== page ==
He is a Bouvier Des Flandres, a breed I'd never heard of but I understand they are historically cattle dogs. What a handsome guy! And I actually do think he could see me. Just like all the others, he turned and gave me his best side when I raised the camera up for the picture. I like him. He's big and snuggly looking, I could see myself reading a good book on a cold winters night with a dog like this sleeping at my feet.

I have no idea what kind of dog this is but she has to be the Farrah Fawcett/Joan Collins of the four-footed set. Just look at all those products in the background!!! When she looked up at me I swear I could hear her say to me "...don't hate me because I'm beautiful!" I walked away wondering if they ever take her hair down and let her out into the back yard for a good run and a few minutes to just get down with her very bad self.

Indeed, it was a day for fancy hairdo's.

For everyone.

And outside the exhibit hall on my way back to my car...............

An abundance of that yellow snow mom warned us about. Outside the ring??? Maybe that fancy pooch is just another one of the guys after all


Saturday, January 19, 2008

...and they give you FREE COOKIES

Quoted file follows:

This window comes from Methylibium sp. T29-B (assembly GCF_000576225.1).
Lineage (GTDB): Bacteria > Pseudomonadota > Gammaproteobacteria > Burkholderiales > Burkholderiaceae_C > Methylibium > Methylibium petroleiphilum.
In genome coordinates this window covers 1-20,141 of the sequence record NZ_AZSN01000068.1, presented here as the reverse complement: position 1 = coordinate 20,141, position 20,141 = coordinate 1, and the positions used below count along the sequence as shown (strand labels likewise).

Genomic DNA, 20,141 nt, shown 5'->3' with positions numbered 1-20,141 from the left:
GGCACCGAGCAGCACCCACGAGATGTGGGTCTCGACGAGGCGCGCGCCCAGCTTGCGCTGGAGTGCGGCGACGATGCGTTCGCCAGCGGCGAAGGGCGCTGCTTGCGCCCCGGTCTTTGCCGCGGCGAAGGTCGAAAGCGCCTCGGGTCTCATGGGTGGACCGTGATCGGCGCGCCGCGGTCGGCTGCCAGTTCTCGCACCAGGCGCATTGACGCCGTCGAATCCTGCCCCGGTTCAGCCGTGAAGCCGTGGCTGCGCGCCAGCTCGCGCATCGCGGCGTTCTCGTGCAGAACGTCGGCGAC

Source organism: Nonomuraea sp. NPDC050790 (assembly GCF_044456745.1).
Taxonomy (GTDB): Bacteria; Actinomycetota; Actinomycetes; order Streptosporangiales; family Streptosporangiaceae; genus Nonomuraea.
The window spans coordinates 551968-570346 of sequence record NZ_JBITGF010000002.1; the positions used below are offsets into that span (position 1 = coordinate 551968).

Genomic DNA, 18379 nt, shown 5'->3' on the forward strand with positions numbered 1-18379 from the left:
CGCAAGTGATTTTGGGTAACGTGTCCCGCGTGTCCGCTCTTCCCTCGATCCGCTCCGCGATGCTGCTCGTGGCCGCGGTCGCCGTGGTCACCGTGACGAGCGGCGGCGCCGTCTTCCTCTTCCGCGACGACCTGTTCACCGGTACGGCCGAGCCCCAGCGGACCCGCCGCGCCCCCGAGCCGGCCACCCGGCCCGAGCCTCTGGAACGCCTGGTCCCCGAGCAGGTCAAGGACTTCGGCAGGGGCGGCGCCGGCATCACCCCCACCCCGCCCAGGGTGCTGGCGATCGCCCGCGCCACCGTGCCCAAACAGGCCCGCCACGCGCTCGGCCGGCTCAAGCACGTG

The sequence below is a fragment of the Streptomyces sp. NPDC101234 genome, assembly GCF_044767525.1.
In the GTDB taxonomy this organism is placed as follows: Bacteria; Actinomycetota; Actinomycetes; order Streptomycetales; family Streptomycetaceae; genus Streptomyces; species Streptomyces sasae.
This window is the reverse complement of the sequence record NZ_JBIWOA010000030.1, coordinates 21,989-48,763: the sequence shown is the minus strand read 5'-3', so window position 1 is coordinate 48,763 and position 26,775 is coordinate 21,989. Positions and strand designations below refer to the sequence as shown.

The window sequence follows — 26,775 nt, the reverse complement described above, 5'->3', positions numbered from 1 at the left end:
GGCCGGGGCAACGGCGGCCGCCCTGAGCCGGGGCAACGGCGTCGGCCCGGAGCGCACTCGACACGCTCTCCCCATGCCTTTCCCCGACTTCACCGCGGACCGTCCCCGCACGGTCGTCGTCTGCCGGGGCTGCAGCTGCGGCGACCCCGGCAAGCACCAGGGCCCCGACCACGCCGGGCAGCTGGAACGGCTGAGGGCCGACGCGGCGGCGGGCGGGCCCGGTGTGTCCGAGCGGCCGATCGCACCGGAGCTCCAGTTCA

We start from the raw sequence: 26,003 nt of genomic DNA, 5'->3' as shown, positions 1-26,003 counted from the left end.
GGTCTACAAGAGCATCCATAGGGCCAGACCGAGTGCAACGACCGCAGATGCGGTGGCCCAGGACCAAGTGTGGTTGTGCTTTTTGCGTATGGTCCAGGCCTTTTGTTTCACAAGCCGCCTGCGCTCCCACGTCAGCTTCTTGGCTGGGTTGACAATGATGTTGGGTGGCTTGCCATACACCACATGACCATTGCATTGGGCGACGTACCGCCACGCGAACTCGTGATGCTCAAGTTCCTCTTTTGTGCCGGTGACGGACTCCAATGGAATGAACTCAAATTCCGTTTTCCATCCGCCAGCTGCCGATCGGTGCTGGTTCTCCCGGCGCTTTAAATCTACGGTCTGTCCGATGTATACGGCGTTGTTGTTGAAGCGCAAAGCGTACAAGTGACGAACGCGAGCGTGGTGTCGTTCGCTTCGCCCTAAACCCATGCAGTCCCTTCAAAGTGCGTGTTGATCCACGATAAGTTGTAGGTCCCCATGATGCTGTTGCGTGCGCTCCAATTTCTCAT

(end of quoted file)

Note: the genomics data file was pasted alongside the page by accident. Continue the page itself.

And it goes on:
They finally let me donate blood again today. I've been a regular donor for years but unbeknownst to me, a beach vacation red-flagged me as a no-way donor for a full year since apparently the area of Mexico in which I traveled has more than it's share of mosquitoes. A year has passed and I saw a news clip last night about the critical need for blood, so I stopped in this afternoon and earned my stickers.

If you've never donated before, it is really easy. You do have to answer a bunch of health-related questions and take a little finger-prick test first, but if your iron level is good, you're not recovering from a 'bout of malaria and you haven't paid anyone for weird barnyard kinda sex in the last year or so, you're probably a shoo-in for a nice, relaxing half hour or so in a cozy chair with your feet up.

Well yes, of course there is a needle involved but I'm here to tell you, the people at the blood center are the BEST when it comes to needles. The absolute best. It's clean, it's safe, it's really easy and the very cool thing honestly, for-real could save someone's life.

If you've ever seen the effects that a blood transfusion has on someone who badly needs one, it is pretty darn amazing. When I needed one a few years back, I was sure glad someone had cared enough to take the time.

Such a deal.

Seriously, give them a call if you can.

Sunday, January 13, 2008

Do Not EVEN Ask......

The lost is.........uhm....... the lost are found.
Five brussel sprouts and one artichoke have been located.
Quite by accident and no, I'm not telling you where I found them.

Saturday, January 12, 2008

MISSING: Five Brussel Sprouts

Last night Donny asked me about my New Years Resolutions which prompted me to recall (this morning when the fog of last nights post-holiday Company party cleared) that I had already failed to follow-through on one of them: to try new varieties and eat more vegetables.

There is alot of year left.